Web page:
Pituitary Gland: Hormones

by Geoffrey Meyer, PhD

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    00:01 development, and also reproduction. Well, let’s first of all look at a hormone, its chemical nature or structure. Hormones are the secretory products of the endocrine cells.

    00:12 Sometimes, other cells, not part of the endocrine system, also secrete products that we referred as being chemical messengers. Hormones can be classed chemically into three types that I’ll go through in a moment. But I just want to make sure we know the difference between endocrine secretion, paracrine secretion, and autocrine secretion, and also exocrine secretion. In a separate lecture on exocrine glands, I explained that these glands are derived from epithelial surfaces. The epithelium grows down underneath the epithelial surface within the connective tissue, the lamina propria and there, these cells develop into secretory cells, and they maintain their connection to the surface through what becomes the duct of the exocrine gland. In the case of endocrine glands, the cells lose their connection to the surface. The duct disappears and so these secretory cells then release their products, hormones, into the surrounding interstitium. And thereby, the product is taken from the interstitium into the blood stream. And so these hormones can travel right throughout the body, and they can affect target organs at some distance from the original source of the hormone.

    01:46 That’s a true endocrine gland, true endocrine secretion. Sometimes cells can secrete hormones or products that affect their own function. That’s called autocrine cells. Being autocrine meaning secretion, secreting to affect oneself. Sometimes these cells can secrete hormones that move along the interstitial fluid and affect neighboring cells, that's referred to as paracrine secretion. But in this lecture, I’m going to refer mainly to only true endocrine type secretion. Well, hormones are of three types. One, they can be steroid hormones, or they can be peptide protein or polypeptide hormones. Some hormones can be derived from amino acids.

    02:45 And here on this slide, I’ve listed the various locations that these hormones and the organs are secreting, and I’ll refer to this in a later lecture. But the reason why I’m showing you these three different classes is because the chemical nature of these hormones is different. And therefore, sometimes when you see the locations of these cells in the various endocrine glands of the body, you can stain for these different sorts of hormonal products.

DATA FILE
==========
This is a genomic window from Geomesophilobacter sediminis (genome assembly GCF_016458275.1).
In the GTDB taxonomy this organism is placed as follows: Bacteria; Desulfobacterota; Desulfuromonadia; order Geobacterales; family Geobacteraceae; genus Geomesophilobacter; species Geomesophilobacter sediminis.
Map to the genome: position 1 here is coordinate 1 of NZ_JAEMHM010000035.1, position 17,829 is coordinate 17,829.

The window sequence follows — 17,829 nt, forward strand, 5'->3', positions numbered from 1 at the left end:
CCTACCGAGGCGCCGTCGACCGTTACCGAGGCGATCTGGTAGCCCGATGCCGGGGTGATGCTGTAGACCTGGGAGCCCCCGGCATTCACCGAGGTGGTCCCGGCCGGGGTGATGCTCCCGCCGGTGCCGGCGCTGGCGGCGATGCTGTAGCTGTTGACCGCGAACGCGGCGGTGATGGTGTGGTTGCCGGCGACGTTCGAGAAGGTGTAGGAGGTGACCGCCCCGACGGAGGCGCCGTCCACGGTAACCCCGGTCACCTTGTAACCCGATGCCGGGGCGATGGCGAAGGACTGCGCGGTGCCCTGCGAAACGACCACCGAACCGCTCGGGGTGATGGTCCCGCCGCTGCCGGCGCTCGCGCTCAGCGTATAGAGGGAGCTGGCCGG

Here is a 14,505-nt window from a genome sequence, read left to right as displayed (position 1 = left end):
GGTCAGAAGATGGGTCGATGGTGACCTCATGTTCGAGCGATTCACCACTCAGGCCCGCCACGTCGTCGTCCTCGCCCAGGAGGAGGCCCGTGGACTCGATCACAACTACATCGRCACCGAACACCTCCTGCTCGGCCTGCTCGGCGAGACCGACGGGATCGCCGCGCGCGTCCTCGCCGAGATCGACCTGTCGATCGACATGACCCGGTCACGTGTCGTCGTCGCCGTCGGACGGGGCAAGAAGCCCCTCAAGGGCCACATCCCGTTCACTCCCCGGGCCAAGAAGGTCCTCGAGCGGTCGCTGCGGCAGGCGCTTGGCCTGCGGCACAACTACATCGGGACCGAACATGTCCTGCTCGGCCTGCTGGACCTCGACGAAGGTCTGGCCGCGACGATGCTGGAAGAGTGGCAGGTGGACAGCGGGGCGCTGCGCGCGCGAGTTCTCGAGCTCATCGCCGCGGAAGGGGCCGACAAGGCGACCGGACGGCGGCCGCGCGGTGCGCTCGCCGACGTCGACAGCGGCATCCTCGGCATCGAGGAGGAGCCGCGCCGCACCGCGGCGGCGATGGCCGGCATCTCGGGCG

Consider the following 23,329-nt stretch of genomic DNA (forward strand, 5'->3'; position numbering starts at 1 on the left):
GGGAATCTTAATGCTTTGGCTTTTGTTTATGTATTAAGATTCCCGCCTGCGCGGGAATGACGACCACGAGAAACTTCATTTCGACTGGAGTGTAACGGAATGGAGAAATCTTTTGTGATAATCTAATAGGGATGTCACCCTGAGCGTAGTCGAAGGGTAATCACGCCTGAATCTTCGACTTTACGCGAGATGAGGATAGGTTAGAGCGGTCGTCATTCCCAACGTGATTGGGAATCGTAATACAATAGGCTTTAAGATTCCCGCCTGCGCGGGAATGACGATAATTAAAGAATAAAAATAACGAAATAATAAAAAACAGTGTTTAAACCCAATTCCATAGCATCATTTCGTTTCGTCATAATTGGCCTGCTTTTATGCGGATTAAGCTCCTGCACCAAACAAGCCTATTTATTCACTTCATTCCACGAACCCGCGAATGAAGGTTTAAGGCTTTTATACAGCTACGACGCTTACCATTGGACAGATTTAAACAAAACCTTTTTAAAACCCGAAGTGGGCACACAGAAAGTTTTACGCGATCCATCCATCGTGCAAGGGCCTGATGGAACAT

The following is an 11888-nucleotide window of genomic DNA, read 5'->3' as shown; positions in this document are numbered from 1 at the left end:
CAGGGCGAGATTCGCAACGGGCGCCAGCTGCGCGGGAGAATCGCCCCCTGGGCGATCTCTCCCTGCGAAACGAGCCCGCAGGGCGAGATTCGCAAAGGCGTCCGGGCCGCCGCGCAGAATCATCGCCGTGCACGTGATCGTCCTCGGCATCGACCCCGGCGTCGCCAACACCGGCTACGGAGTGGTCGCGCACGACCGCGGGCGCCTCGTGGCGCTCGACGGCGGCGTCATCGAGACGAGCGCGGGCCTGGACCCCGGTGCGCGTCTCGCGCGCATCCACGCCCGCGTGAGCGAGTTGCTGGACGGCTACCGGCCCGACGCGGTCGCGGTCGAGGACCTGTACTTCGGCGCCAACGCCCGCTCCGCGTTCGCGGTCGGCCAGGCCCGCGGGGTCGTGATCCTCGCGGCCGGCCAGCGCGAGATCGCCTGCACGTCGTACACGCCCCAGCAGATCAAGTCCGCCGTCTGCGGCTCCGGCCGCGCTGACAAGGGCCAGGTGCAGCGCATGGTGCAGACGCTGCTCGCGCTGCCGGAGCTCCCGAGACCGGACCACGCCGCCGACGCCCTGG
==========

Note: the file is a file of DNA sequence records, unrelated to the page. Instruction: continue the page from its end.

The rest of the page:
03:18 And these stains can often be used to distinguish the various types of endocrine glands.

    03:24 As we’ll see in this lecture on the pituitary gland, we will see that various stains are used because they differentiate the components of the secretory cells. And again, as I said, this will be repeated in another lecture on the other endocrine glands. Well, when a hormone is secreted, it can affect the cell at two sites. One, it can bind to a receptor on the surface of the target cell. In some other cases, it moves into the cell and it reacts with receptors within the cell itself and the cell biologist and the endocrinologist will describe these processes in other courses. It’s important to understand a little of about the regulation of the endocrine system. We call it a feedback system, a feedback mechanism, whereby, the stimulus then goes through the endocrine cells, and the endocrine cells secrete a hormone, and that hormone has an effect. And when the effect then feeds back on the original stimulus and diminishes that stimulus, we call that negative feedback. And that’s the most common feedback mechanism we have in the endocrine system. Rarely though, sometimes, we have a positive feedback system, which is the opposite. Well, let’s look at the

    About the Lecture

    The lecture Pituitary Gland: Hormones by Geoffrey Meyer, PhD is from the course Endocrine Histology.

    Author of lecture Pituitary Gland: Hormones

     Geoffrey Meyer, PhD

    Geoffrey Meyer, PhD

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